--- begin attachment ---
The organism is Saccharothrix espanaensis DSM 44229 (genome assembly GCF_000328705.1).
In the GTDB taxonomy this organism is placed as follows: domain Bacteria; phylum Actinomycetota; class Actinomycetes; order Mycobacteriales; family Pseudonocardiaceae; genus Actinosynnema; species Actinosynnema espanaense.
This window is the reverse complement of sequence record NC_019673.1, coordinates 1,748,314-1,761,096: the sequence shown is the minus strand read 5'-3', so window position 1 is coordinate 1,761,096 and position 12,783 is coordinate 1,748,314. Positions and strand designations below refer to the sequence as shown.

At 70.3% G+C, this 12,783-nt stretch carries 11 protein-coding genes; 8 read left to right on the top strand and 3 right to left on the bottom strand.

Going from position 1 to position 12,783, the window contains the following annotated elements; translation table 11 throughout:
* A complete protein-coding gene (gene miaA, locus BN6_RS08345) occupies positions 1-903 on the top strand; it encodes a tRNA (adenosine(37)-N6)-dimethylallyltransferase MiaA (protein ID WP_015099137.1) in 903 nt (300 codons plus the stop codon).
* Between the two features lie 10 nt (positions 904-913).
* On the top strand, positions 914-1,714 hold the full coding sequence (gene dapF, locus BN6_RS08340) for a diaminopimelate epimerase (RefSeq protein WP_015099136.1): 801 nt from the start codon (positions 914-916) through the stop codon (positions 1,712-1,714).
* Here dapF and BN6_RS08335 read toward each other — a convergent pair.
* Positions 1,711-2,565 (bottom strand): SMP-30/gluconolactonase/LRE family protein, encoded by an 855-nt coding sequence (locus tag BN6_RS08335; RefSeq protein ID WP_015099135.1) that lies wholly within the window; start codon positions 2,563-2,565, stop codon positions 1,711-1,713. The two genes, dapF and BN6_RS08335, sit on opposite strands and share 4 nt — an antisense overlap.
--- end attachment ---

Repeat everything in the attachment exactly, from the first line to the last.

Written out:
The organism is Saccharothrix espanaensis DSM 44229 (genome assembly GCF_000328705.1).
In the GTDB taxonomy this organism is placed as follows: domain Bacteria; phylum Actinomycetota; class Actinomycetes; order Mycobacteriales; family Pseudonocardiaceae; genus Actinosynnema; species Actinosynnema espanaense.
This window is the reverse complement of sequence record NC_019673.1, coordinates 1,748,314-1,761,096: the sequence shown is the minus strand read 5'-3', so window position 1 is coordinate 1,761,096 and position 12,783 is coordinate 1,748,314. Positions and strand designations below refer to the sequence as shown.

At 70.3% G+C, this 12,783-nt stretch carries 11 protein-coding genes; 8 read left to right on the top strand and 3 right to left on the bottom strand.

Going from position 1 to position 12,783, the window contains the following annotated elements; translation table 11 throughout:
* A complete protein-coding gene (gene miaA, locus BN6_RS08345) occupies positions 1-903 on the top strand; it encodes a tRNA (adenosine(37)-N6)-dimethylallyltransferase MiaA (protein ID WP_015099137.1) in 903 nt (300 codons plus the stop codon).
* Between the two features lie 10 nt (positions 904-913).
* On the top strand, positions 914-1,714 hold the full coding sequence (gene dapF, locus BN6_RS08340) for a diaminopimelate epimerase (RefSeq protein WP_015099136.1): 801 nt from the start codon (positions 914-916) through the stop codon (positions 1,712-1,714).
* Here dapF and BN6_RS08335 read toward each other — a convergent pair.
* Positions 1,711-2,565 (bottom strand): SMP-30/gluconolactonase/LRE family protein, encoded by an 855-nt coding sequence (locus tag BN6_RS08335; RefSeq protein ID WP_015099135.1) that lies wholly within the window; start codon positions 2,563-2,565, stop codon positions 1,711-1,713. The two genes, dapF and BN6_RS08335, sit on opposite strands and share 4 nt — an antisense overlap.